Do you experience pain in the thumb and wrist?
You could be suffering from De Quervein’s Tenosynovitis.
What was once referred to as Washer Womans Sprain or Mothers Thumb, is now often referred to as Texting Thumb or Nintendinitus.
To find out more about symptoms and treatment read the article below written by our hand specialist Laura.
De Quervein’s tenosynovitis is a commonly encountered condition which causes pain to the thumb side of the wrist. This is often a result of irritation and inflammation of the tendon sheath that contains the tendons that move the thumb upwards (Extensor Pollicis Brevis) and outwards (Abductor Pollicis Longus). This can be caused by repeated activities such as lifting and grasping, specific inflammatory conditions and direct trauma.
De Quervain’s tenosynovitis most commonly presents in those aged between 30 – 50 years and affects women more frequently than men, particularly soon after childbirth. Patients often report pain to the bone on the thumb side of the wrist especially when moving the thumb in an outward direction, lifting objects and gripping. At times swelling or a thickening of the tendons can be present at the thumb side of the wrist. Additionally, there may be a noise caused by the tendons moving through the inflamed tendon sheath.
Assessment of this condition by a healthcare professional is important to determine if there are any other causes of the symptoms such as conditions affecting the base of the thumb or the wrist bones. Assessment of De Quervain’s tenosynovitis can be completed by a registered physiotherapist who will observe the region for any swelling or thickening of the tendons. Assessment will then include palpating the region for any tenderness, comparing the available range of movement and strength in the thumb and wrist to the non-affected side. Plus other tests to help confirm the diagnosis of De Quervain’s tenosynovitis.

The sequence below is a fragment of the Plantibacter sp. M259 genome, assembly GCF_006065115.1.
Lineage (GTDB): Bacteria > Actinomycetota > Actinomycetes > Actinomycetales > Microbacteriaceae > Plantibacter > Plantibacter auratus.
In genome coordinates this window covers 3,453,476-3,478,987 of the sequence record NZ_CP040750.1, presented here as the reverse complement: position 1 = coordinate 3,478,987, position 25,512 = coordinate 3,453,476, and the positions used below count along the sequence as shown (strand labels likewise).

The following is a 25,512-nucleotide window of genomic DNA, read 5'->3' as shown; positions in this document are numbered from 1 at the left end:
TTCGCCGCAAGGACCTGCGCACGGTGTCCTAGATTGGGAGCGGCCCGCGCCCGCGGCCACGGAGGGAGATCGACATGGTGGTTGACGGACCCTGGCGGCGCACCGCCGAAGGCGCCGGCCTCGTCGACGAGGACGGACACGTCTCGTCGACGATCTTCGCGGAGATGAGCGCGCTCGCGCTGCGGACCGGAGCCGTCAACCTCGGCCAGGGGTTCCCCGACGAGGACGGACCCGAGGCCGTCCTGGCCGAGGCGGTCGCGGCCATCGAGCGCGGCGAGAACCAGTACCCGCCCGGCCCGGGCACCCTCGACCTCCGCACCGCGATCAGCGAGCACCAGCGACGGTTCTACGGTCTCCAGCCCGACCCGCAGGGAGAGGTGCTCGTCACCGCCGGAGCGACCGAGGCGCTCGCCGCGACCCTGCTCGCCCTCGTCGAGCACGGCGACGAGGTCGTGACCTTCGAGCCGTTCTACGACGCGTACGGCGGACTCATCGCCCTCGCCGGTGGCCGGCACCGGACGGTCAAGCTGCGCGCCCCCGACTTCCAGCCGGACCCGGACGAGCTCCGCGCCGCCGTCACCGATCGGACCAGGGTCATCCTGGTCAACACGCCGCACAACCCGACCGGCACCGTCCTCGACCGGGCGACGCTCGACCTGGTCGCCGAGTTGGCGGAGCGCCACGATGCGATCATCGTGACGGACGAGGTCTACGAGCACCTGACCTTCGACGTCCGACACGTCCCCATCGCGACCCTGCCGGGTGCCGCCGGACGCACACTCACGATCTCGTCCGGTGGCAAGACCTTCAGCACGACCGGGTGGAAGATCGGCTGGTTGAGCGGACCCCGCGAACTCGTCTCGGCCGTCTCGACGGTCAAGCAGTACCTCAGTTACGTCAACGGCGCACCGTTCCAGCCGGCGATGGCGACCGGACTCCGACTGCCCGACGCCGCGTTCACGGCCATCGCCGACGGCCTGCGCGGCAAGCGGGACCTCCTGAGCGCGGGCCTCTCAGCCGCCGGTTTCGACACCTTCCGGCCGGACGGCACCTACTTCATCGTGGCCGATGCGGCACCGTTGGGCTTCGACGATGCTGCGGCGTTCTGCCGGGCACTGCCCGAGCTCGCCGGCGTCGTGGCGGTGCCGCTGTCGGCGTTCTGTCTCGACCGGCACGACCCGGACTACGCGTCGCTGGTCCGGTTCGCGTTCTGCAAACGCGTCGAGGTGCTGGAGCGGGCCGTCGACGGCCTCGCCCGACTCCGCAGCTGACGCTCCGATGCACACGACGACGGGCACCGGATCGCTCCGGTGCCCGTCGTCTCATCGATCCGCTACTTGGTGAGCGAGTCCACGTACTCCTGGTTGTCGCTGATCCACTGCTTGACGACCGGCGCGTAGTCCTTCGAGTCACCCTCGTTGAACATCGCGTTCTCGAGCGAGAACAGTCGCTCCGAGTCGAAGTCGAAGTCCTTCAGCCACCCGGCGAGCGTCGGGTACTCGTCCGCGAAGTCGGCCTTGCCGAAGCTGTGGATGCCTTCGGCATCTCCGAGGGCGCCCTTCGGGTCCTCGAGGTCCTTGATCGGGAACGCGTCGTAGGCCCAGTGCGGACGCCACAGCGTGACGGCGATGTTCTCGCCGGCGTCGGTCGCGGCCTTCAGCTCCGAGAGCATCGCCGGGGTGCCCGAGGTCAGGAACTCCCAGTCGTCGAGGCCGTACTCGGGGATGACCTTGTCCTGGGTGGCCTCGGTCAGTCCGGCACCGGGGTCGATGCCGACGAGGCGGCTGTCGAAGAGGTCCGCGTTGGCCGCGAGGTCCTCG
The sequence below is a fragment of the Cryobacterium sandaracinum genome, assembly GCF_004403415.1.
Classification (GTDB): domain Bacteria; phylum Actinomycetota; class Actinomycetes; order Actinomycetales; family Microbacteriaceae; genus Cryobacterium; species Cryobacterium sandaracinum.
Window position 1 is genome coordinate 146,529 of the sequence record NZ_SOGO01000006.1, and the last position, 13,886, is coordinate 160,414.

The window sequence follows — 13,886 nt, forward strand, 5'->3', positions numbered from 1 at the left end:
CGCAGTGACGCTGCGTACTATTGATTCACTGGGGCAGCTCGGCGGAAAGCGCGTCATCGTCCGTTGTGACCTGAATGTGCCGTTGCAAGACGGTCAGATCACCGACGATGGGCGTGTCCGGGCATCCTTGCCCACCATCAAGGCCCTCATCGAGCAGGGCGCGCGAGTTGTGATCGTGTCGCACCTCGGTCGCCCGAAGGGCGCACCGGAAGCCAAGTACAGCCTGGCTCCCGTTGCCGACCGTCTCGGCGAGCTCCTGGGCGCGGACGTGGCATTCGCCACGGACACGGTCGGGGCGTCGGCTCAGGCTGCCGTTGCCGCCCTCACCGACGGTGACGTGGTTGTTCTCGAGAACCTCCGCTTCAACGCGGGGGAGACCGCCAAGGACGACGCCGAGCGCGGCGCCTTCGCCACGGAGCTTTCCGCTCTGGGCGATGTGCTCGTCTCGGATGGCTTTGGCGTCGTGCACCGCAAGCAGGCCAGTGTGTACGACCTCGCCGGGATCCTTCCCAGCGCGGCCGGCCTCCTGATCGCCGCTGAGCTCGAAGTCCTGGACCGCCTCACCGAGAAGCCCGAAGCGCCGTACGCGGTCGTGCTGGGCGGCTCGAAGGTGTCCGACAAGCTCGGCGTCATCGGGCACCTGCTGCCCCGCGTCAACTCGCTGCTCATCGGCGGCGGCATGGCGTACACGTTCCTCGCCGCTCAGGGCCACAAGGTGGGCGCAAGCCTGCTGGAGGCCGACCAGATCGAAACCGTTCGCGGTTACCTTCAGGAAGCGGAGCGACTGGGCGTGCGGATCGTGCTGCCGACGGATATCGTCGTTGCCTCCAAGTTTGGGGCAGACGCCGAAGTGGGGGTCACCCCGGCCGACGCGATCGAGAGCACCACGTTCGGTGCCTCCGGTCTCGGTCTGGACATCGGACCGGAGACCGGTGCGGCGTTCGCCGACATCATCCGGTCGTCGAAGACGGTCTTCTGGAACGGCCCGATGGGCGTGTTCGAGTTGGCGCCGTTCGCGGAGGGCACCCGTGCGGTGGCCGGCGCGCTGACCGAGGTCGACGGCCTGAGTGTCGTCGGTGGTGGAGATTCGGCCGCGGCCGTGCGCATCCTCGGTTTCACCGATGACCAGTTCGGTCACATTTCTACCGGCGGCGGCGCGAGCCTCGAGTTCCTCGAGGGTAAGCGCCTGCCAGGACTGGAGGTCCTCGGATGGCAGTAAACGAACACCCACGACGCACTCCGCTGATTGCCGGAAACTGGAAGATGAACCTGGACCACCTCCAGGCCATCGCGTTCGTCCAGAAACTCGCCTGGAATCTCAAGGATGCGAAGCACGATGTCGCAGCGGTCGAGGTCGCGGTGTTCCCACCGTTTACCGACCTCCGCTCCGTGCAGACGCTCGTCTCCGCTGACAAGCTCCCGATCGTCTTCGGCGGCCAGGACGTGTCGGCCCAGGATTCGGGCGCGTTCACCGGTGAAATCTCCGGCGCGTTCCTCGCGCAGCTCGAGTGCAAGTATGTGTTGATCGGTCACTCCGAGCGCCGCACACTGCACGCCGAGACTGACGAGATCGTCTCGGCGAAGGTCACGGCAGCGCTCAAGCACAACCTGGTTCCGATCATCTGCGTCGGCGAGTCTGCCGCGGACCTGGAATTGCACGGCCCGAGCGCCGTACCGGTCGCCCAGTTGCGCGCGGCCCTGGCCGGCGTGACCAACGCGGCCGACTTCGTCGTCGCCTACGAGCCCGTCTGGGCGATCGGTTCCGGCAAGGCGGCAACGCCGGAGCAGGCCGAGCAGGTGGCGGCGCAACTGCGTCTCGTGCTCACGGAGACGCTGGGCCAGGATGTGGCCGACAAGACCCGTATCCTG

Treatment for this condition initially aims to reduce the irritation and inflammation. A period of avoiding the activities that irritate the pain should be completed. Wrist and thumb splints can also help to rest the affected tendons, the amount of time that this should be worn will be advised following the assessment. Once the initial irritation and inflammation have improved then physiotherapy will aim to progressively load the tendons with strengthening exercises which will aim to put the tendons under increasing load. These need to be completed as advised by the physiotherapist to ensure that the tendons are not irritated once more.
Often this relative rest and physiotherapy guided exercises are sufficient to improve symptoms. If however symptoms persist following this treatment then you should consult with your GP to discuss other treatment options.
To discuss with our Physiotherapists, please call 01727 855 414 or email firstname.lastname@example.org.